Manila, Philippines, 4 May 2021 – Asian Development Bank (ADB) President Masatsugu Asakawa remarked at the ADB’s 54th Annual Meeting that 50% of the total greenhouse gas emissions is from Asia. He also acknowledged the call of small island nations particularly in the Pacific for higher investments in climate adaptation and resilience. Finally, he outlined ADB’s plans on ramping up investments and loan windows for climate adaptation and resilience.
The Asia Climate Change Consortium (ACCC) lauds the ADB under Mr. Asakawa’s leadership for this direction as the region is home to the greatest number of people greatly impacted by climate change. The Global Climate Risk Index 2020, presented by Germanwatch Institute during COP25 in Madrid, names five out of ten countries in Asia and the Pacific to be greatly affected by climate change in 2020. They are Japan, the Philippines, India, Sri Lanka, and Fiji. Moreover, many of the countries in the region have high poverty incidence as well as income disparity, making a large portion of the population highly vulnerable to climate and disaster-related shocks.
We, however, note with grave concern the ADB President’s non-mention of the bank’s plans to end fossil fuel loans in the soonest possible time. ADB remains non-committed in phasing out fossil fuel loans particularly shown in their refusal to sign on to the commitment during the Finance in Common Summit in November 2020. This is disconcerting, as Mr. Asakawa even prefaced his remarks with the level of carbon emissions that Asia is producing but fails to show a strong commitment on climate mitigation by ending fossil fuel loans.
Hence, it is with great urgency that we join the call on the ADB to urgently end fossil fuel loans as well as help its member countries increase their renewable energy portfolio to enable the just transition to a net-zero emissions, climate-resilient Asia.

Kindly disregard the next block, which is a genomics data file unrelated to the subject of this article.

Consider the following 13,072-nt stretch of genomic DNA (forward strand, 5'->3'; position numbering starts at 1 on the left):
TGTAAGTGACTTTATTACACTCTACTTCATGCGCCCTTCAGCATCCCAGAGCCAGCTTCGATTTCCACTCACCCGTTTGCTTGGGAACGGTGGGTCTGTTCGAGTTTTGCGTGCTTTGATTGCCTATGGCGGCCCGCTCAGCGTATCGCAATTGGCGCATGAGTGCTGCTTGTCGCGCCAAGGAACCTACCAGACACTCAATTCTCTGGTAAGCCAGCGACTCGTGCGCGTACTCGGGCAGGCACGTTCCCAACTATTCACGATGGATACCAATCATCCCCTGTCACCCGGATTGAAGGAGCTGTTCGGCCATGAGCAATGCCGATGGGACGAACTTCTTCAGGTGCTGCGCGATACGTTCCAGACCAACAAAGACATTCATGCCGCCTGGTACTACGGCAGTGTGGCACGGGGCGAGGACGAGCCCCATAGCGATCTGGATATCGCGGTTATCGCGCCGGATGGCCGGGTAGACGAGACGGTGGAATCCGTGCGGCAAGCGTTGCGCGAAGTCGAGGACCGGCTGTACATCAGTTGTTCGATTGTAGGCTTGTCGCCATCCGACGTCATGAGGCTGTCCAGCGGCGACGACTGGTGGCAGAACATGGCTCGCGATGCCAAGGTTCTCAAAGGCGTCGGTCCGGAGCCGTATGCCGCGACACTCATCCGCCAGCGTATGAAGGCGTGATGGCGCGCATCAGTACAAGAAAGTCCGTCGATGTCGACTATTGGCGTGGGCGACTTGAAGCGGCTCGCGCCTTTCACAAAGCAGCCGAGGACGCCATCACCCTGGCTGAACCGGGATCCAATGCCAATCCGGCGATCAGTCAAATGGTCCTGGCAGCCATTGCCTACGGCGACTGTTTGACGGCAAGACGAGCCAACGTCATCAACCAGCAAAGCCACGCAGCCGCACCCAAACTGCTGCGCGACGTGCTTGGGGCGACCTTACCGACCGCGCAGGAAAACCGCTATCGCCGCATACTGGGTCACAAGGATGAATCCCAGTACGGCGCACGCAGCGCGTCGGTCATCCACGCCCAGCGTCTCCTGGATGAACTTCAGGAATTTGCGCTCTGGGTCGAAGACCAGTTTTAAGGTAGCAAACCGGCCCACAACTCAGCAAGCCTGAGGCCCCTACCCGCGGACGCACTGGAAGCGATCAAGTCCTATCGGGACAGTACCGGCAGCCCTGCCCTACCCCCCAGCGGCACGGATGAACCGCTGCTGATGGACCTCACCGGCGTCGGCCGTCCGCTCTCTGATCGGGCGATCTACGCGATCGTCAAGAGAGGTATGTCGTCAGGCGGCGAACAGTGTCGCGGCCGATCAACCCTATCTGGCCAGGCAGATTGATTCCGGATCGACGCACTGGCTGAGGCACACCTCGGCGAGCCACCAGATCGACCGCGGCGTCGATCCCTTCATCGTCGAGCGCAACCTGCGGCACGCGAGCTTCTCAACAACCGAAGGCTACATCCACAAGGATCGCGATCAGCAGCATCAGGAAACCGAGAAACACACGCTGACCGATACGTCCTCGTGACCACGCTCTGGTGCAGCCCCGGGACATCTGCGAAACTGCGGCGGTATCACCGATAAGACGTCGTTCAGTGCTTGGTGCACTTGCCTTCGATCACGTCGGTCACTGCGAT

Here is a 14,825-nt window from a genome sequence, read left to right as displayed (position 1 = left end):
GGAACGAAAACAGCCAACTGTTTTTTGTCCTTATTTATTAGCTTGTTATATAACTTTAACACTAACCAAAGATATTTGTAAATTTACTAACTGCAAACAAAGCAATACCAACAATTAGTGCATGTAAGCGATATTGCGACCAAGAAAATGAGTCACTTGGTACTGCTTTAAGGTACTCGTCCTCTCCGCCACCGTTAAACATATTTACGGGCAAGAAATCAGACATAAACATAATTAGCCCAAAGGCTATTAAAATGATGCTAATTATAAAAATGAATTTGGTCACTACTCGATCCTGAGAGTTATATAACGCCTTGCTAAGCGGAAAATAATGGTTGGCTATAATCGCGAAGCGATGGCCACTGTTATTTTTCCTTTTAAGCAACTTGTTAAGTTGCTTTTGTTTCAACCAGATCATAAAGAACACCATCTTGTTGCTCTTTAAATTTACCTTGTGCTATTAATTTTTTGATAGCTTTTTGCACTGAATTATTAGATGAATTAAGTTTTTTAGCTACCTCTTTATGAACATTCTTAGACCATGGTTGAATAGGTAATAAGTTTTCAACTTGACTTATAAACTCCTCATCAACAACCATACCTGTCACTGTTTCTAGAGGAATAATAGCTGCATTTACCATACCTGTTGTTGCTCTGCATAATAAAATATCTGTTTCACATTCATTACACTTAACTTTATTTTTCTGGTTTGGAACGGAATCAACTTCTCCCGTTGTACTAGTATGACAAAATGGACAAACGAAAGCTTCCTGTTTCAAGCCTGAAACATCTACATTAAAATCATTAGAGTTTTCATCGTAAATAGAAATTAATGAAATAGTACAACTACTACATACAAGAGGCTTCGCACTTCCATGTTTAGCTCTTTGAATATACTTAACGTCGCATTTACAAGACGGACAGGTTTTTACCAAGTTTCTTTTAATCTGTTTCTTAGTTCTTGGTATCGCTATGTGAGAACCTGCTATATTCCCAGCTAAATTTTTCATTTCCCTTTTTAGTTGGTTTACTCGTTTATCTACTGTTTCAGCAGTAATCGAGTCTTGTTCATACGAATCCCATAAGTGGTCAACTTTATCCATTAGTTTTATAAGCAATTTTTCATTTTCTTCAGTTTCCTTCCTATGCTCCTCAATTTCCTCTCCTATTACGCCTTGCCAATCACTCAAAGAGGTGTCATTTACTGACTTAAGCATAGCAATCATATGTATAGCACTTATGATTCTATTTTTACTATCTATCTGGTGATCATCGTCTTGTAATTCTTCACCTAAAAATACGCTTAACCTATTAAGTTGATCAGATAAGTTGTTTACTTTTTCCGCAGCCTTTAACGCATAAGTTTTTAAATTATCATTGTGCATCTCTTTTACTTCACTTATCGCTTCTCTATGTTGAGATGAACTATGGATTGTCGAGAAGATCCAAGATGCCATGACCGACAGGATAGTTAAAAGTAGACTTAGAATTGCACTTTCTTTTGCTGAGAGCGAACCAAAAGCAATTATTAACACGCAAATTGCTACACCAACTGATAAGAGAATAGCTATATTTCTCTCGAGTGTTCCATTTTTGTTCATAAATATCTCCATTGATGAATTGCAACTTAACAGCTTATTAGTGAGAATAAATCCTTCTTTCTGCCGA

Formed in 2016, ACCC, a regional climate advocacy and learning platform with members of local and national organizations, networks, and faith-based communities across Asia and the Pacific, ramps up the peoples’ voices in the region and in the global levels. Guided by climate experts and advocates, ACCC developed its positions that are consistent with members’ work in their respective countries. It advocates and works towards a common agenda of ensuring temperature limit of 1.5 degrees Celsius or well below. For more information, please visit https://www.asiaclimateconsortium.org/.
 Eckstein, D., Künzel, V., Schäfer, L., Winges, M. (2020). Global Climate Risk Index 2020: Who Suffers Most from Extreme Weather Events? Weather-Related Loss Events in 2018 and 1999 to 2018. Retrieved from https://germanwatch.org/sites/germanwatch.org/files/20-2-01e%20Global%20Climate%20Risk%20Index%202020_10.pdf.
 See https://www.climatechangenews.com/2020/11/11/asian-development-banks-resist-coal-phase-commitment-french-summit/.